13. I always seem to start with the body and then move to the head. That’s what works for me, but it is certainly no hard-and-fast rule. I sketch out the head details (as seen in step 1) and then establish the eye channel and narrow the crown to the guidelines marked on the top. Then I round the top of the cheek, the front of the neck, and the crest. I tend not to drill out the eye holes until I have carved the entire head. I find that when I cut out the eye holes too early I tend to round the shapes down into them rather than follow the eye channel.

  14. The crown has been rounded and the cheeks and neck are more complete. I begin to relieve the bill.

  15. If you have access to a study bill, it will be very helpful at this stage. Like my cuts on the body, I make the cuts for the areas around the nostrils at angles of 90 degrees. I don’t do this for every bill but it works with the pronounced details on the Ross’s. I have also stepped in the lower mandible.

  16. Here you can see how I’ve shaped the pronounced nostrils and top ridge of the bill. The upper culmen of the Ross’s is covered in warty protuberances, so I make sure to leave this area oversized. This will let me carve in the details of the warts and not end up with a narrow bill.

  17. Since this will be a gunning/smoothie-style decoy, there aren’t a lot of details to add to the underbill.

  18. I’ve carved the nail of the bill and the bill edges. Round off these areas carefully and keep the shapes puffy to get the look of a fleshy bill. I use a small flame diamond or white stone cutter to define the warts. They can be even more pronounced than they are here. I add the nostril holes (nares) with a small steel ball cutter. A little fine sanding and this bill is finished.

  19. I temporarily attach the head with hot glue and carve the neck into the body. The Ross’s goose has a fairly thick neck so I want to be sure not to go too thin. I will also need room to carve the neck rolls, which are a nice accent point on the finished decoy. Take the time to study these and get their flow right. They flow gracefully on a downward angle to the back and aren’t in perfect symmetrical rows—instead, they converge and diverge with each other. I carve these initially with the carbide stump cutter I mentioned previously and then refine them with various diamond cutters.

  20. Bring the head to its final shape. I keep going back to my reference as I do this until I am satisfied that I have achieved the Ross’s look. I add a few feather bumps to the cheeks and sharpen the transition from the bill to the head before fine sanding. Using a coarse diamond ball bit, I cut out the holes for the eyes. I will first mark out the diameter of the hole I want, which is 1 mm larger than the glass eye, and then cut to that size. This bird has 9 mm brown eyes.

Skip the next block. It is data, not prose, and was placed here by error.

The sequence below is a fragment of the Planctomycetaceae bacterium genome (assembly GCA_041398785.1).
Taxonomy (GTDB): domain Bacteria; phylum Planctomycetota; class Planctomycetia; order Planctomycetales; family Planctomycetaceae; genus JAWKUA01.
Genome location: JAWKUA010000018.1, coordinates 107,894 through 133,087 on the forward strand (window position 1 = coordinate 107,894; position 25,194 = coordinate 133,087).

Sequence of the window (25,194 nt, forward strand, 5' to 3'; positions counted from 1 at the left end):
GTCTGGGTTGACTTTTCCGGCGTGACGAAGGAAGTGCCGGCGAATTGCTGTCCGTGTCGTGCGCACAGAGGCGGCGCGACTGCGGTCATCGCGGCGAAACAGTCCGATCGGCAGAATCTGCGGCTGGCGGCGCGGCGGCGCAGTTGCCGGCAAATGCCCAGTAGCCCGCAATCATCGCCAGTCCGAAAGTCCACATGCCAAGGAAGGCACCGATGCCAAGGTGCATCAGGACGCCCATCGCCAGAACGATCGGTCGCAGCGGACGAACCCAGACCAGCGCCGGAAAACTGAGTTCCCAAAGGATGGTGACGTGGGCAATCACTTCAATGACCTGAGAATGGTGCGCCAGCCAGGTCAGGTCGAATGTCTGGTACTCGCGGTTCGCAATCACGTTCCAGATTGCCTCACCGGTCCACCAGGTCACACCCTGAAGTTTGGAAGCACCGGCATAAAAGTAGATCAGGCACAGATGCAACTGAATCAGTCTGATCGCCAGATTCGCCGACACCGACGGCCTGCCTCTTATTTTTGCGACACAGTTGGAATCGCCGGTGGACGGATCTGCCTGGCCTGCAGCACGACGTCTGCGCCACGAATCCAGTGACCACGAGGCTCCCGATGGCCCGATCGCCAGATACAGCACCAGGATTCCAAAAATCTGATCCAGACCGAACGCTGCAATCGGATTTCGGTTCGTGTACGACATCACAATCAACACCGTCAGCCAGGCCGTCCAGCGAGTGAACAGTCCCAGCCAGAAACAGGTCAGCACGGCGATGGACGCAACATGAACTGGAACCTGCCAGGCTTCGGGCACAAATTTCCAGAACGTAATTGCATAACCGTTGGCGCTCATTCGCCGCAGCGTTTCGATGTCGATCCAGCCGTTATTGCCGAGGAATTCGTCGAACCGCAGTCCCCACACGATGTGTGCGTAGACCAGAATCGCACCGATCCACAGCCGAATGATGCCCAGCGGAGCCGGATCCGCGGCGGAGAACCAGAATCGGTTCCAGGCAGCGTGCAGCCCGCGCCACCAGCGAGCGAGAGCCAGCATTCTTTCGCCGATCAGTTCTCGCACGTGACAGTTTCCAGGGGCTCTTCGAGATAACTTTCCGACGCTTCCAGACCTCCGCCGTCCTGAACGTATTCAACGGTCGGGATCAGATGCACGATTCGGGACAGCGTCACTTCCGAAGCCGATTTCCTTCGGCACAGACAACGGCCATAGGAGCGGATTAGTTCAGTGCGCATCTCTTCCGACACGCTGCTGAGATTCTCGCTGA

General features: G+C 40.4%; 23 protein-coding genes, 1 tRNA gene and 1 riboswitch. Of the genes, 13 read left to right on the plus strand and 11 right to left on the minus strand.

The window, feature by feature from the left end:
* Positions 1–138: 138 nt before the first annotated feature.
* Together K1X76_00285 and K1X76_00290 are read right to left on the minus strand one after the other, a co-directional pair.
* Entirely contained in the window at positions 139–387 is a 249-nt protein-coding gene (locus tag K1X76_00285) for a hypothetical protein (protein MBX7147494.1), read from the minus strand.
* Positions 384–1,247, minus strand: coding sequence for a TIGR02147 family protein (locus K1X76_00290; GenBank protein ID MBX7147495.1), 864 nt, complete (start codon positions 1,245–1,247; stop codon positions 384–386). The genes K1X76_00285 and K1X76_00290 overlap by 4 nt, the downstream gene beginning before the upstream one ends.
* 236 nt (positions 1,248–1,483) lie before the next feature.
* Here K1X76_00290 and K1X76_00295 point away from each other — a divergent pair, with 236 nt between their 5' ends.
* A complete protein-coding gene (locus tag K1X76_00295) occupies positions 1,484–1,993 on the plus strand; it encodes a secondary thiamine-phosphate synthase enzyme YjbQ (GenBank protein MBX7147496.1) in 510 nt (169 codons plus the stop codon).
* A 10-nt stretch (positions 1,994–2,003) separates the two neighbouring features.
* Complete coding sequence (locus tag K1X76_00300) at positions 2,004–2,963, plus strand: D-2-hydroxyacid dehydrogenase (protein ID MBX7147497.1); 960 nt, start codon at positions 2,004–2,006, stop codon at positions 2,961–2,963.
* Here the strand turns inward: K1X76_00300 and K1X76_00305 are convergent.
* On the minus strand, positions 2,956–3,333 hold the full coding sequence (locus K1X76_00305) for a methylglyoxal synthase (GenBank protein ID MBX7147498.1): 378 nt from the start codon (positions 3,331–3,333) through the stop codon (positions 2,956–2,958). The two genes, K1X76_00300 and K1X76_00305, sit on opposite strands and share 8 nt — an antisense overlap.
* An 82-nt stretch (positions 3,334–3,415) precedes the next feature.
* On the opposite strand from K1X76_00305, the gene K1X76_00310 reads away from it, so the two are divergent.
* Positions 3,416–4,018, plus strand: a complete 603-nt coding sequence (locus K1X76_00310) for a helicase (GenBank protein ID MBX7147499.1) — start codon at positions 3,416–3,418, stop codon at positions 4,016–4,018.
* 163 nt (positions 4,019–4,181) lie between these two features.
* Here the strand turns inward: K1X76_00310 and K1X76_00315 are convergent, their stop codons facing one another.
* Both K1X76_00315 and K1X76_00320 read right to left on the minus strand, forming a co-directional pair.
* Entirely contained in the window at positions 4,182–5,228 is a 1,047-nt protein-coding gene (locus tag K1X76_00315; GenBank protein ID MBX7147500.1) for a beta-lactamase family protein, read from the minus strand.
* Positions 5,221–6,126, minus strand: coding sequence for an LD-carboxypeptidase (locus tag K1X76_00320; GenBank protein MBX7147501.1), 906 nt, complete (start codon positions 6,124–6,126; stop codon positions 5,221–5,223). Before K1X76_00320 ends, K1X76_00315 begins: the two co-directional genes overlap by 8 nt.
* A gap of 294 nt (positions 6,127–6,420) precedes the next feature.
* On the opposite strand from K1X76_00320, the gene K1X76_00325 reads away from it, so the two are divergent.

21. I test fit the eyes to make sure they sit deep enough and to see if I like how the cheeks round into this area. Once satisfied, I set the eyes with Aves Apoxie Sculpt. I let this set for 15 minutes and then mix some additional material for the eyelids. Roll out the Apoxie into a snake and place it around the eye. Using water and a paintbrush, burning pen tip, and other small implements, I shape the lids. Be sure to keep the eye opening somewhat small. This goose doesn’t have an overly large eye. Painting the lids will add to the overall diameter.

  22. Back to the body. I finalize the edges of the tertials and greater wing coverts and add a few more splits and feather ripples as needed. I round over the trailing edge of the scapulars that overlaps the tertials and greater wing coverts and add some splits here and to the cape as well. I sand the entire body smooth with 320-grit sandpaper.

  23. The individual primaries and tail feathers need to be stepped in as well. I carve the feather splits with the tip of the stump cutter or a white ball stone by softly running the cutter from the edge toward the feather shaft.

  24. Here’s a detail shot showing the added texture and splits of the tail, primary, and tertial feathers.

  25. Some tertial details.

  26. I give the decoy a good once-over. When I am satisfied with everything, I attach the head. I score the two mating surfaces and then glue the head on with five-minute epoxy. I apply pressure as I wait for the glue to begin hardening. I will cut away any spillover of epoxy once it is set. Be sure that the neck rolls you carved earlier on the head and body align properly.

  27. I fill in the joint with LePage Plastic Wood filler. I apply it carefully and use a small paintbrush to smooth it out as I go, dipping the brush frequently in acetone to keep the filler workable. Once it dries, I grind away the excess filler and put back details of the neck rolls. Then I sand with 320-grit sandpaper. I may need to fill a little more until the joint line is well hidden.

  28. The neck joint is finished and all the carving is done. This decoy is ready for paint.


50% life-size pattern by Jason Lucio © 2017